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The determinants of earnings inequality: evidence from quantile regressions

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  • Jean-Marc Fournier
  • Isabell Koske

Abstract

Unconditional and conditional quantile regressions are used to explore the determinants of labour earnings at different parts of the distribution and, hence, the determinants of overall labour earnings inequality. The analysis combines several household surveys to provide comparable estimates for 32 countries. The empirical work suggests that, in general, a rise in the share of workers with an uppersecondary or post-secondary non-tertiary degree and a rise in the share of workers on permanent contracts are associated with a narrowing of the earnings distribution. By contrast, a shift in the sector composition of the economy is not found to have a large impact on overall earnings inequality. As for tertiary education, the impact remains ambiguous as there are several offsetting forces.

Suggested Citation

  • Jean-Marc Fournier & Isabell Koske, 2012. "The determinants of earnings inequality: evidence from quantile regressions," OECD Journal: Economic Studies, OECD Publishing, vol. 2012(1), pages 7-36.
  • Handle: RePEc:oec:ecokac:5k8zs3twbrd8
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    File URL: http://dx.doi.org/10.1787/eco_studies-2012-5k8zs3twbrd8
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    References listed on IDEAS

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    Cited by:

    1. Paul Gregg & Lindsey Macmillan & Claudia Vittori, 2015. "Nonlinear Estimation of Lifetime Intergenerational Economic Mobility and the Role of Education," DoQSS Working Papers 15-03, Department of Quantitative Social Science - UCL Institute of Education, University College London.
    2. Nguyen, Thi Minh Hieu & Nguyen, Thi Huong Giang & Vu, Thi Minh Ngoc & Nguyen, Viet Duc, 2013. "Whether or not the informal economy as an engine for poverty alleviation in Vietnam," MPRA Paper 48378, University Library of Munich, Germany.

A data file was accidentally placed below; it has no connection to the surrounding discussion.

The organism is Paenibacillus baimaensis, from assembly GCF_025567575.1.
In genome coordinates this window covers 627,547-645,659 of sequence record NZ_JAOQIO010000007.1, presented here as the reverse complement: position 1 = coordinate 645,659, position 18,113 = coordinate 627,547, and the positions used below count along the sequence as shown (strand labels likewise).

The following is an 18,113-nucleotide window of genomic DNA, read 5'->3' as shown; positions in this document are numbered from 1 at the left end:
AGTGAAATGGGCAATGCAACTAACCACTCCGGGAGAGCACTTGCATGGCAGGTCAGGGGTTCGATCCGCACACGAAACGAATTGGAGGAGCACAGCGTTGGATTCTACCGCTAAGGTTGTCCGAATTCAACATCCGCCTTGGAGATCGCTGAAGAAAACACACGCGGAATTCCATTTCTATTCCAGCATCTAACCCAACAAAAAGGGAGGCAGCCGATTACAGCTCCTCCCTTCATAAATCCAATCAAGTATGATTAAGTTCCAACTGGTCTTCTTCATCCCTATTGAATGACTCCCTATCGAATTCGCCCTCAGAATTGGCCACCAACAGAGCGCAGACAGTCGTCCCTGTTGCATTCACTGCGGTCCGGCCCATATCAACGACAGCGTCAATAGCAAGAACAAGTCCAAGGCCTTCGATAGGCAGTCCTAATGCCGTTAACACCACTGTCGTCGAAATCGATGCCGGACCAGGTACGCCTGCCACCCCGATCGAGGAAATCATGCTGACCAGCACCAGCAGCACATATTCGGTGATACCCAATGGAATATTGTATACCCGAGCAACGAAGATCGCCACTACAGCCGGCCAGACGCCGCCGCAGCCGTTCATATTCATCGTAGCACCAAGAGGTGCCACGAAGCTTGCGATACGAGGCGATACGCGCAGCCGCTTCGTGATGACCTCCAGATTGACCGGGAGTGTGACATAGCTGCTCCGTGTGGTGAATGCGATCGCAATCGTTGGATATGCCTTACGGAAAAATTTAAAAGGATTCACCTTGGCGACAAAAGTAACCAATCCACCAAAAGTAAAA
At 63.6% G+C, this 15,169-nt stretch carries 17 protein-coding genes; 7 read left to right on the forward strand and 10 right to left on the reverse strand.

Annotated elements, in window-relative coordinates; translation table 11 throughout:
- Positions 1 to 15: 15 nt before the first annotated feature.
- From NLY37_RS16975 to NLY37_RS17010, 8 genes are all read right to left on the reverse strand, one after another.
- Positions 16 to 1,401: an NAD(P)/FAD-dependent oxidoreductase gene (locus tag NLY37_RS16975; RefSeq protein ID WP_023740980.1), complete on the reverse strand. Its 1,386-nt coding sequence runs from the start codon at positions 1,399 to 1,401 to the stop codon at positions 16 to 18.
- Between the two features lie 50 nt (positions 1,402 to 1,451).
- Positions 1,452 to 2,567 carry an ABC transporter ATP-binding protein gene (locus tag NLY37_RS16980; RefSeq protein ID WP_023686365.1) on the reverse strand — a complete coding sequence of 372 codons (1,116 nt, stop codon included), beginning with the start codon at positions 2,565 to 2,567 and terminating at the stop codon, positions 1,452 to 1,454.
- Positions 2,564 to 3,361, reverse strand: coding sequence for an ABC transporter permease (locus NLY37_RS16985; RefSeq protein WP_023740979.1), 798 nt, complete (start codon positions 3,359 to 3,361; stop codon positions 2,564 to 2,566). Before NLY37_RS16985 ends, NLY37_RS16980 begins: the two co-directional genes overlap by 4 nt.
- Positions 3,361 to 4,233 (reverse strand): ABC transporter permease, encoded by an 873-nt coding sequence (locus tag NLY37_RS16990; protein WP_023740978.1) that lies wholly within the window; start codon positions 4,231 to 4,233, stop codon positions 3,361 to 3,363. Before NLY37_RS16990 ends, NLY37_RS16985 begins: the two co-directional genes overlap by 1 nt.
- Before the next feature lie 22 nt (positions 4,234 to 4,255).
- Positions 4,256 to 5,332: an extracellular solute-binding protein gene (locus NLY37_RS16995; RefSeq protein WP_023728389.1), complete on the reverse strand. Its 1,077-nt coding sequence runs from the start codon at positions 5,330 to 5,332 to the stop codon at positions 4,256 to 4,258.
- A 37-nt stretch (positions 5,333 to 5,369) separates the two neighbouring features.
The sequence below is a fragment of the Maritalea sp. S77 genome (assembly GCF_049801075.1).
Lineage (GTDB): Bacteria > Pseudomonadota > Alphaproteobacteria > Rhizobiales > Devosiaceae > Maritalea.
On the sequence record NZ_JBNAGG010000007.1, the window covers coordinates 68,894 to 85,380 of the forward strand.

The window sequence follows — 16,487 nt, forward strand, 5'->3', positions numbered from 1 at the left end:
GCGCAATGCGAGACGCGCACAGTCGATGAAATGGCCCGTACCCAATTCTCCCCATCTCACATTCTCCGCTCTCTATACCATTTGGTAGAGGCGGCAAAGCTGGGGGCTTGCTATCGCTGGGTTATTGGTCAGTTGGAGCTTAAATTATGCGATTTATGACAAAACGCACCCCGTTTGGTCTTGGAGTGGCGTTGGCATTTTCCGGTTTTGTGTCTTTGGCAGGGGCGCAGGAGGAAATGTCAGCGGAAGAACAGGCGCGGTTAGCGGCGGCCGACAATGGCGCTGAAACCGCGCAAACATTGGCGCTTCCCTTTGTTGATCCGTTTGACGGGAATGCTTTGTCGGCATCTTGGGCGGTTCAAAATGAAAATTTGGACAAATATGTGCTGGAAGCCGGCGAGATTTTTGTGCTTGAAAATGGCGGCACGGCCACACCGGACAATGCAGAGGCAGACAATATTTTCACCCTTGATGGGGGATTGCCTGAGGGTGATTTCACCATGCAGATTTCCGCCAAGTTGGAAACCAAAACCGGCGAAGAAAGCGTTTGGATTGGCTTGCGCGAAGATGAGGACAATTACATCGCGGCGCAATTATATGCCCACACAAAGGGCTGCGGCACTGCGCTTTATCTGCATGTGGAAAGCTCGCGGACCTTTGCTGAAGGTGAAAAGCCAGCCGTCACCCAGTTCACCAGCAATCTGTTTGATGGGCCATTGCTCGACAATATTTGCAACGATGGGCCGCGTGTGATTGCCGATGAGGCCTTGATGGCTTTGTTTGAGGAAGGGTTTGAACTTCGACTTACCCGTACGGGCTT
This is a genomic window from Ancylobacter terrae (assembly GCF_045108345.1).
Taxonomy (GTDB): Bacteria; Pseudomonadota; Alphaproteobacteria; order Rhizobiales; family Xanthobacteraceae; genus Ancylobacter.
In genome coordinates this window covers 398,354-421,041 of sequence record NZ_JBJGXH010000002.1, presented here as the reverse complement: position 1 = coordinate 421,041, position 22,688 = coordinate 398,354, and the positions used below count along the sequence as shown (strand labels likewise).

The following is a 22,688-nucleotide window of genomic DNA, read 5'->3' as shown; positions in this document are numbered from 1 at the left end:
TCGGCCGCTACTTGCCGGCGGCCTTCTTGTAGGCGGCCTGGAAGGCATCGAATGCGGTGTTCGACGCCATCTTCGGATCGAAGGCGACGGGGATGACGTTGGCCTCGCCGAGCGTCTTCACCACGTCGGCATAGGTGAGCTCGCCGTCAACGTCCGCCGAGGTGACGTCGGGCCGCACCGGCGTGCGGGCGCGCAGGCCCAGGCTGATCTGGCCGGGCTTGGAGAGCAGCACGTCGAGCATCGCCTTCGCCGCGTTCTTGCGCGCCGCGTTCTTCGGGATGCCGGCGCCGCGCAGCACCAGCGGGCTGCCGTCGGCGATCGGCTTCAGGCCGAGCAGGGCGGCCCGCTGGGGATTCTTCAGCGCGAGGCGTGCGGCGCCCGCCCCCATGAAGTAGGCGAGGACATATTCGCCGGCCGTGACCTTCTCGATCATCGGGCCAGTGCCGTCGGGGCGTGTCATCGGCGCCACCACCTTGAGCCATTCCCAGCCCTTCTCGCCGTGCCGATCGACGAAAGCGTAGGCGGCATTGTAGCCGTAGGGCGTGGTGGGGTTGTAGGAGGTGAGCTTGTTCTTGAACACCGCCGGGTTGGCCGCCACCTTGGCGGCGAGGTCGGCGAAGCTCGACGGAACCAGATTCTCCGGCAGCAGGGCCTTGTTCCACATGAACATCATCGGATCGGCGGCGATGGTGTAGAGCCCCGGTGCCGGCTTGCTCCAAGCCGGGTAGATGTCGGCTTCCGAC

3. Valeria Cirillo & Matteo Sostero & Federico Tamagni, 2017. "Innovation and within-firm wage inequalities: empirical evidence from major European countries," Industry and Innovation, Taylor & Francis Journals, vol. 24(5), pages 468-491, July.
    4. Piotr Arak & Piotr Lewandowski & Piotr Zakowiecki, 2014. "Dual labour market in Poland – proposals for overcoming the deadlock," IBS Policy Papers 1/2014, Instytut Badan Strukturalnych.
    5. Vladimir Hlasny, 2017. "Different Faces of Inequality across Asia: Decomposition of Income Gaps across Demographic Groups," LIS Working papers 691, LIS Cross-National Data Center in Luxembourg.
    6. repec:dug:actaec:y:2017:i:6:p:267-277 is not listed on IDEAS
    7. Andini, Corrado, 2017. "Tertiary Education for All and Wage Inequality: Policy Insights from Quantile Regression," IZA Policy Papers 132, Institute for the Study of Labor (IZA).
    8. Eichhorst, Werner & Wozny, Florian & Mähönen, Erno, 2015. "What Is a Good Job?," IZA Discussion Papers 9461, Institute for the Study of Labor (IZA).
    9. Racha Ramadan & Vladimir Hlasny & Vito Intini, 2016. "Inequality Decomposition in the Arab Region: Application to Jordan, Egypt, Palestine and Tunisia," Working Papers 1016, Economic Research Forum, revised Jun 2016.
    10. Antonelli, Cristiano & Gehringer, Agnieszka, 2017. "Technological change, rent and income inequalities: A Schumpeterian approach," Technological Forecasting and Social Change, Elsevier, vol. 115(C), pages 85-98.
    11. Oliver Denk & Boris Cournède, 2015. "Finance and income inequality in OECD countries," OECD Economics Department Working Papers 1224, OECD Publishing.
    12. Boris Cournède & Oliver Denk & Peter Hoeller, 2015. "Finance and Inclusive Growth," OECD Economic Policy Papers 14, OECD Publishing.
    13. Mlacha, Cornel J. & Ndanshau, Michael O.A, 2018. "Education and Labour Earnings Inequality in Tanzania: Evidence from Quantile Regression Analysis," MPRA Paper 89173, University Library of Munich, Germany.
    14. Fournier, Jean-Marc & Koske, Isabell, 2013. "Public employment and earnings inequality: An analysis based on conditional and unconditional quantile regressions," Economics Letters, Elsevier, vol. 121(2), pages 263-266.
    15. repec:hyp:journl:v:5:y:2017:i:4:p:63-71 is not listed on IDEAS
    16. Boris Cournède & Jean-Marc Fournier & Peter Hoeller, 2018. "Public finance structure and inclusive growth," OECD Economic Policy Papers 25, OECD Publishing.
    17. Matt L. Huffman & Joe King & Malte Reichelt, 2017. "Equality for Whom? Organizational Policies and the Gender Gap across the German Earnings Distribution," ILR Review, Cornell University, ILR School, vol. 70(1), pages 16-41, January.
    18. repec:spr:jopoec:v:32:y:2019:i:2:d:10.1007_s00148-018-0722-z is not listed on IDEAS

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